Friday, March 2, 2012

Book Club Friday: Burning Bright by Tracy Chevalier

Guess what today is...

If you guessed Friday, you're only half right.

Today is Book Club Friday, that awesome day when we all get down & dirty for literature.

I skipped it last week because I've been just a little preoccupied with moving to Canada. I'm keeping on schedule with my goal to read a  new book every week (rereads of old favorites don't count), but I already wrote a separate post on The Five Love Languages by Gary Chapman. Today I'm going to discuss a work of historical fiction that I picked up in a cute little secondhand bookstore my first night in Canada.

I first discovered Tracy Chevalier when I bought Girl with a Pearl Earring, arguably her most famous work, sometime way back in high school. My love affair with her writing continued with The Virgin Blue and The Lady & The Unicorn. The concept behind her writing is to create a story around famous artists or writers, focusing on a singular work.*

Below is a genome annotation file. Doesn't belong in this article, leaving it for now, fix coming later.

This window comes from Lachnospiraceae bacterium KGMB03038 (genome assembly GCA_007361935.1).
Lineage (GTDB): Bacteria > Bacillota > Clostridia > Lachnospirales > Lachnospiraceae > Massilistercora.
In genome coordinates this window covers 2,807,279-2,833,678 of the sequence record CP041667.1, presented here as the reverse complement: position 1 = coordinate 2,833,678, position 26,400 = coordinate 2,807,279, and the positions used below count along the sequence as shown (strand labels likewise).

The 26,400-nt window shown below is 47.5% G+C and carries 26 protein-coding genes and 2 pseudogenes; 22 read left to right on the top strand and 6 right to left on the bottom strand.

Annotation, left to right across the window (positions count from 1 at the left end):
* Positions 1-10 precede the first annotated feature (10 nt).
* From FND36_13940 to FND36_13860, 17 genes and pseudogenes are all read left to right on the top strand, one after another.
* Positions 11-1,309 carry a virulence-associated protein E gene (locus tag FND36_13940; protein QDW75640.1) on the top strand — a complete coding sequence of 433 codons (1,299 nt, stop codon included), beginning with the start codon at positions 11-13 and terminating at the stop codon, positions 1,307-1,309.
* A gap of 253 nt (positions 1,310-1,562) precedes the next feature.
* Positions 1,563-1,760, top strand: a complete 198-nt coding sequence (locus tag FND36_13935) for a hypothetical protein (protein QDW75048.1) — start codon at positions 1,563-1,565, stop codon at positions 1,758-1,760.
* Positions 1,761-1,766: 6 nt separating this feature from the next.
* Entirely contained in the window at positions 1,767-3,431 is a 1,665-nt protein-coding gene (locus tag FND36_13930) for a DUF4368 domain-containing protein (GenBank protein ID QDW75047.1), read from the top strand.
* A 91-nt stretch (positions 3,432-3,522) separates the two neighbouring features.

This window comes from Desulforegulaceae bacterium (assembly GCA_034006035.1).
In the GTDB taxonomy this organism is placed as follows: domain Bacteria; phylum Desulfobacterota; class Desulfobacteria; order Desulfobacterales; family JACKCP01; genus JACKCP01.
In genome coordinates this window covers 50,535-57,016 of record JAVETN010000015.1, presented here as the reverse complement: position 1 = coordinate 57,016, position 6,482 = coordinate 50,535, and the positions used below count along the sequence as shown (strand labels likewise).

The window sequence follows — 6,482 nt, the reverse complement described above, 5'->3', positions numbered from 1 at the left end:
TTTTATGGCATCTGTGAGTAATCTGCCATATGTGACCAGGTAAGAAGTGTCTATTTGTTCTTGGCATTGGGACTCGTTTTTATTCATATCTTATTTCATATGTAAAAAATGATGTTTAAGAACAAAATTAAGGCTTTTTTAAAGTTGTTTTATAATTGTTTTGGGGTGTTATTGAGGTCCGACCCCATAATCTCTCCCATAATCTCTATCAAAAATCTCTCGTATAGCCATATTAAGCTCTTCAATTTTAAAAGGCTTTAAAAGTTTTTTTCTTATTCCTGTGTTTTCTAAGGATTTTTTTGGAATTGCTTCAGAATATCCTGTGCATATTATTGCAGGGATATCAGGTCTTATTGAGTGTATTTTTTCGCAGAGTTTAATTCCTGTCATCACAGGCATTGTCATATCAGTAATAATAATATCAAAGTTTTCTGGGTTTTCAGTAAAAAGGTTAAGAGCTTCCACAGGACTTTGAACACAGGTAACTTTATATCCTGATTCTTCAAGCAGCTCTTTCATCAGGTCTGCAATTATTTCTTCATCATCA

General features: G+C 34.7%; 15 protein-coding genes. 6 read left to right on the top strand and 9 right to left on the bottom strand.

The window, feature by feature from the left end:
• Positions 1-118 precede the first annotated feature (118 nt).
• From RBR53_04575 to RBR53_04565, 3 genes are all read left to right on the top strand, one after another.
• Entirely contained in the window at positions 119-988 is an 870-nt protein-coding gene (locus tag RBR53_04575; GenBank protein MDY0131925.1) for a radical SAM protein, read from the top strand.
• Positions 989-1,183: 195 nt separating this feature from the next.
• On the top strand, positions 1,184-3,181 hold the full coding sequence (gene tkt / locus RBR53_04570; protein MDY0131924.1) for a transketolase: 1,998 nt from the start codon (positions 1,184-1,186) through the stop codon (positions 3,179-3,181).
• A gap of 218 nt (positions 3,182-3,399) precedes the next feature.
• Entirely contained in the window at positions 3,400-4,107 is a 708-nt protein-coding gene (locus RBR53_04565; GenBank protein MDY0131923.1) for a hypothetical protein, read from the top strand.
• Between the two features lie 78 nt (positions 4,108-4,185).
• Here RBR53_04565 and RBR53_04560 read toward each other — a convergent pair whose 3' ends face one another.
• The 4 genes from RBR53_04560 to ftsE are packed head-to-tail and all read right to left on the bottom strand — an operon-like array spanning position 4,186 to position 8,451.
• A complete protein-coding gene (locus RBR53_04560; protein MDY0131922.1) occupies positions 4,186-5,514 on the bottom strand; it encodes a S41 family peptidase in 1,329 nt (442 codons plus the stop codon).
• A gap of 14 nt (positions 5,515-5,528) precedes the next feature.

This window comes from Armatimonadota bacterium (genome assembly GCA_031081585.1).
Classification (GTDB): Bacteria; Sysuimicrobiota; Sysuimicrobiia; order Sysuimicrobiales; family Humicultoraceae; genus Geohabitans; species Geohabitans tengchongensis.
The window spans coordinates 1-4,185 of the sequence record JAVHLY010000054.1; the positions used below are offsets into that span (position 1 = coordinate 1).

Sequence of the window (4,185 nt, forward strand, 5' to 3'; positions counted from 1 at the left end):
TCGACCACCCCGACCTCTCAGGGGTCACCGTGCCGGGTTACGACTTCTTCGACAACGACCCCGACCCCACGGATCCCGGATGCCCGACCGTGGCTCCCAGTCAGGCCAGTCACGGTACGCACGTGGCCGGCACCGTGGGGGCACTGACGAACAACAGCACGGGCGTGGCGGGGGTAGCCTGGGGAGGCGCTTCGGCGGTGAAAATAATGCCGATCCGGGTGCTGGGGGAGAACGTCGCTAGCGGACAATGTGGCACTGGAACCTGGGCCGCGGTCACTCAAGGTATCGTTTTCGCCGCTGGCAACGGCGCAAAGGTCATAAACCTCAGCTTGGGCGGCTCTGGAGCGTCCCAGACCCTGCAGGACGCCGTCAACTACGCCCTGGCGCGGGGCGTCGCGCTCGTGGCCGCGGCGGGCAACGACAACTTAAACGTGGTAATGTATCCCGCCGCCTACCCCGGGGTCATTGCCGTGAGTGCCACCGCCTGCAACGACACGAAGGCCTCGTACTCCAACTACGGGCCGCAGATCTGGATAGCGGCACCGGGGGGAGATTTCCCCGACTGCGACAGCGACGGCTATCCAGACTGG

Set against the backdrop of a city 
nervous of the revolution gone sour across the 
Channel in France, Burning Bright explores the states 
of innocence and experience just as Blake takes 
on similar themes in his best-known poems,  
Songs of Innocence and of Experience.

Although a good read, I will say this is much more predictable than her other books. The protagonists are the preteens Maggie Butterfield, a street smart girl with a dark secret, and Jem Kellaway, a quiet boy newly transplanted from the countryside. The second Maggie pales at the slightest mention of her secret, I guessed it correctly. Even a twist with Jem's sister, Maisie, came as no surprise. The predictability of the book didn't detract from my pleasure in reading it; I was just disappointed compared to the twists and turns of Chevalier's other novels. 

*I enjoyed The Lady & The Unicorn all the more because I've seen all the tapestries in Paris.


  1. Awww, I hate when a good author just doesn't deliver.

    1. I know! It was still enjoyable, but her other books are all a 9 or 10. This was a 7 at best.

  2. love the idea of taking something we already know about and putting a new twist on it (like gregory maguire's books about fairy tales from other POVs!) but i hate it when the twists are too predictable!

    1. I mean, the way she presented the two adolescents in contrast to Blake's poems was brilliant. But she was a little overhanded with the metaphor of innocence/experience. Plus the dark "secret" that's alluded to during the book was SO obvious. In her other books, similar mysteries kept me guessing until the very end.


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